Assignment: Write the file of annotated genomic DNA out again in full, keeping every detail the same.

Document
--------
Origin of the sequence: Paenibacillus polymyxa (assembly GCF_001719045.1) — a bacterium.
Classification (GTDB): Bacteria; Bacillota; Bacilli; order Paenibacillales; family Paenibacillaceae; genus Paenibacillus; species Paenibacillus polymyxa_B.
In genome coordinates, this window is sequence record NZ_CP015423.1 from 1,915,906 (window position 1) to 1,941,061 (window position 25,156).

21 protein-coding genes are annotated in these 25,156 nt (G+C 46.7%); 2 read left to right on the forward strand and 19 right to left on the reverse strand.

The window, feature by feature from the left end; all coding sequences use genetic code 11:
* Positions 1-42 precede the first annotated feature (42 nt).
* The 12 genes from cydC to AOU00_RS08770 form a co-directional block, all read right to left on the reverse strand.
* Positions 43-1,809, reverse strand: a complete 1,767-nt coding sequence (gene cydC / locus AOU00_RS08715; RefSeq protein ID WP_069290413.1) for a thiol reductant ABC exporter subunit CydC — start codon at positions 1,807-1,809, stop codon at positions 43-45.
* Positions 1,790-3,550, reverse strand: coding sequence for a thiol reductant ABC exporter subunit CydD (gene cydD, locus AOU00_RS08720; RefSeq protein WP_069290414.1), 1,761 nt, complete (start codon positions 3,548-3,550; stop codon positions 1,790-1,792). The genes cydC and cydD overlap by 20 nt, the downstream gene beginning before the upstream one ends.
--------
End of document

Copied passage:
Origin of the sequence: Paenibacillus polymyxa (assembly GCF_001719045.1) — a bacterium.
Classification (GTDB): Bacteria; Bacillota; Bacilli; order Paenibacillales; family Paenibacillaceae; genus Paenibacillus; species Paenibacillus polymyxa_B.
In genome coordinates, this window is sequence record NZ_CP015423.1 from 1,915,906 (window position 1) to 1,941,061 (window position 25,156).

21 protein-coding genes are annotated in these 25,156 nt (G+C 46.7%); 2 read left to right on the forward strand and 19 right to left on the reverse strand.

The window, feature by feature from the left end; all coding sequences use genetic code 11:
* Positions 1-42 precede the first annotated feature (42 nt).
* The 12 genes from cydC to AOU00_RS08770 form a co-directional block, all read right to left on the reverse strand.
* Positions 43-1,809, reverse strand: a complete 1,767-nt coding sequence (gene cydC / locus AOU00_RS08715; RefSeq protein ID WP_069290413.1) for a thiol reductant ABC exporter subunit CydC — start codon at positions 1,807-1,809, stop codon at positions 43-45.
* Positions 1,790-3,550, reverse strand: coding sequence for a thiol reductant ABC exporter subunit CydD (gene cydD, locus AOU00_RS08720; RefSeq protein WP_069290414.1), 1,761 nt, complete (start codon positions 3,548-3,550; stop codon positions 1,790-1,792). The genes cydC and cydD overlap by 20 nt, the downstream gene beginning before the upstream one ends.